Froschkoenig key

Rechts verschränkt = Knit through back loop

linke Masche = Purl

einfache Abnahme = Slip slip knit (ssk)

rechte Masche = Knit

Zopf 3 Maschen hinter die Arbeit legen = Cable 3 stitches held behind the work

Zopf 3 Maschen vor die Arbeit legen = Cable 3 stitches held in front of the work

Umschlag = yarn over

zwei Maschen rechts zusammen stricken = knit 2 together

Sunshine by Puntasam

Sunshine

Sunshine by Puntasam

linke Masche = Purl

Umschlag = Yarn over (YO)

zwei Maschen rechts zusammen stricken = knit 2 together (Note the different symbols in Sunshine and Froschkoenig for this stitch)

Treibgutwellen by Puntasam

Remember I mentioned that there are lots of compound words in German? The title of these socks intrigued me so I pasted it into Google translate and came up with “Treigutwellen”. Hum….. I could see three distinct words in the title so I added spaces and did these words: Trieb gut wellen which literally translate to “waves drive good”.  The socks have a wave pattern so this name fits.

Triebgutwellen by Puntasam

Triebgutwellen by Puntasam

1 Masche rechts 1 Umschlag wobei bei den geraden Runden die Umschläge rechts ver- schränkt gestrickt werden, damit keine Löcher entstehen. = YO, Knit 1 through back loop. Good video here it’s in German but the video is easy to follow.

rechte Masche = Knit

zwei Maschen rechts zusammen stricken = knit 2 together

1 überzogene Abnahme (1 Masche rechts abheben 1 Masche rechts stricken und die abgehobene Masche darüber ziehen) = skp (slip 1, knit 1, pass slipped stitch over)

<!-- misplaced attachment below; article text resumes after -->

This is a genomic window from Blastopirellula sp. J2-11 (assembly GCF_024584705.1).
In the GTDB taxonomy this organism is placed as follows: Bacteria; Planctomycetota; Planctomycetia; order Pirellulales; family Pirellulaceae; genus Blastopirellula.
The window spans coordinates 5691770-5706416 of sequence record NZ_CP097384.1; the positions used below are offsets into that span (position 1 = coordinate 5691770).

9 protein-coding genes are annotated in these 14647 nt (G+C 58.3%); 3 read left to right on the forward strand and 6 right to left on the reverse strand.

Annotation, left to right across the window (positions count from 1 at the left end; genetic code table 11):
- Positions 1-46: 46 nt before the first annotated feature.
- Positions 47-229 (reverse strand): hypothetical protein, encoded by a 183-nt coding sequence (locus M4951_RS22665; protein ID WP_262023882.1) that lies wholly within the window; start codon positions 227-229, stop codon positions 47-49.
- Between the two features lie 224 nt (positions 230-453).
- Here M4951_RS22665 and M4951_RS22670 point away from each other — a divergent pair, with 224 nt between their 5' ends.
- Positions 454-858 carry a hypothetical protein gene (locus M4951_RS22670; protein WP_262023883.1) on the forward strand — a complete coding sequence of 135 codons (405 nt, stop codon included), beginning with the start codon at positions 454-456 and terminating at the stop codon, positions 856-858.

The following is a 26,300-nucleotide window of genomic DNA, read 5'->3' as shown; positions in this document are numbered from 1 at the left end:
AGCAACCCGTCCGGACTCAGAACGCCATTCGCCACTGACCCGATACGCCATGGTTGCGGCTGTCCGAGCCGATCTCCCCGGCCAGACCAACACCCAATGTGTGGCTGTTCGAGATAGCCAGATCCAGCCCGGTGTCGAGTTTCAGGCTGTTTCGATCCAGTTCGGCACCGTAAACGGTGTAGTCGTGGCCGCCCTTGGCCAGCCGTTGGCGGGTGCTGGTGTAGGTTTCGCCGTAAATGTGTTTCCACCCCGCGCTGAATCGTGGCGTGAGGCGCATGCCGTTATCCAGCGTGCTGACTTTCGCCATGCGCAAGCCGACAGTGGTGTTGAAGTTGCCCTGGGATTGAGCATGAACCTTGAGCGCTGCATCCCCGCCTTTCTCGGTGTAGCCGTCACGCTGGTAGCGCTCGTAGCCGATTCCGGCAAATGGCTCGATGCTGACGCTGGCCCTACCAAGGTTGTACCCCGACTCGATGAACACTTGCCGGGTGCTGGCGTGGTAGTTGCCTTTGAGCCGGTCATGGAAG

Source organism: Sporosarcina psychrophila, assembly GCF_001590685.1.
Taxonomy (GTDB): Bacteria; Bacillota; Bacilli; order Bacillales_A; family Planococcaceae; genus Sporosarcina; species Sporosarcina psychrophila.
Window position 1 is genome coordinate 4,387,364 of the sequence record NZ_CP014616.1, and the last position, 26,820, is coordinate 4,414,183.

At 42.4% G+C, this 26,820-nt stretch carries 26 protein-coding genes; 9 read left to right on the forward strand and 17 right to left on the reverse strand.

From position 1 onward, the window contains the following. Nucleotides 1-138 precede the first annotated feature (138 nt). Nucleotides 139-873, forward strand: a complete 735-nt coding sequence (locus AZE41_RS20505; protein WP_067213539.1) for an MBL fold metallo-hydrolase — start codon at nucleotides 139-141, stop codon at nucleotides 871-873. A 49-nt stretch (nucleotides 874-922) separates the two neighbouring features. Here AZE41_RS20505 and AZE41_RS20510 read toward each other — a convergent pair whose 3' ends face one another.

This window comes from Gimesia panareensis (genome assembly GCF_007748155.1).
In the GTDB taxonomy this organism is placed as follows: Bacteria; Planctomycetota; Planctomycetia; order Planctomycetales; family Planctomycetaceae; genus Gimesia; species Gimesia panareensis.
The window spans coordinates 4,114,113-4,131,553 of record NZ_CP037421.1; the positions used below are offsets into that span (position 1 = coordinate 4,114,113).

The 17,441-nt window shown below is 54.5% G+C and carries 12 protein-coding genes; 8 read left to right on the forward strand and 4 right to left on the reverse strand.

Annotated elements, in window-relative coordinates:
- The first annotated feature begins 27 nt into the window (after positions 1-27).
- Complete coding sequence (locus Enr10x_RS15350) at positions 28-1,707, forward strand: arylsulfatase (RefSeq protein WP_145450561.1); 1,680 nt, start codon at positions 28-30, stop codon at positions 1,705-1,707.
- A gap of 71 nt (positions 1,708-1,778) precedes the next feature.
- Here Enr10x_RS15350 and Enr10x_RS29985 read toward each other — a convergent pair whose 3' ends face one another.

linke Masche = Purl

These are just four of the sock chart keys. For any of the charts in German, just print them out and add the English translation by the key. If your more comfortable with our traditional symbols, re-write the chart. I’ve also found another German – English Dictionary of Knitting which I really like since it is on one page and translates  400 German knitting words and phrases. Do not be intimidated by the language!

I’ve been lusting after a pattern written in Finnish, land of my pre-1600, maternal ancestors. That will be a task to translate, because the language is not familiar to those of us whose language is of Indo-European origin: English, German, French, Spanish, etc. Finnish is a member of the Uralic language family, along with Estonian. At least when I saw the German word  “gut” I knew it was translated as “good”.  In Finnish good is “hyvä”, not at all familiar. Wish me luck!

QThanks for stopping by. Now go have a crafty day.

FO: Tidal Wave Socks

Tidal Wave_

Tidal Wave Socks by Deby Lake

 

Tidal Wave and Shoes

Tidal Wave and shoes

Love, love, love the way these socks fit! Softer that soft! No judging! But….. I actually blogged about starting these socks on July 15, 2012, This Sock Pattern Is Much Better! Yarn? Debbie Macomber Petals, (merino, angora, and nylon). Pattern? Tidal Wave Socks by Deby Lake. WIP finished = check!

QThanks for stopping by for a visit. Now go have a crafty day.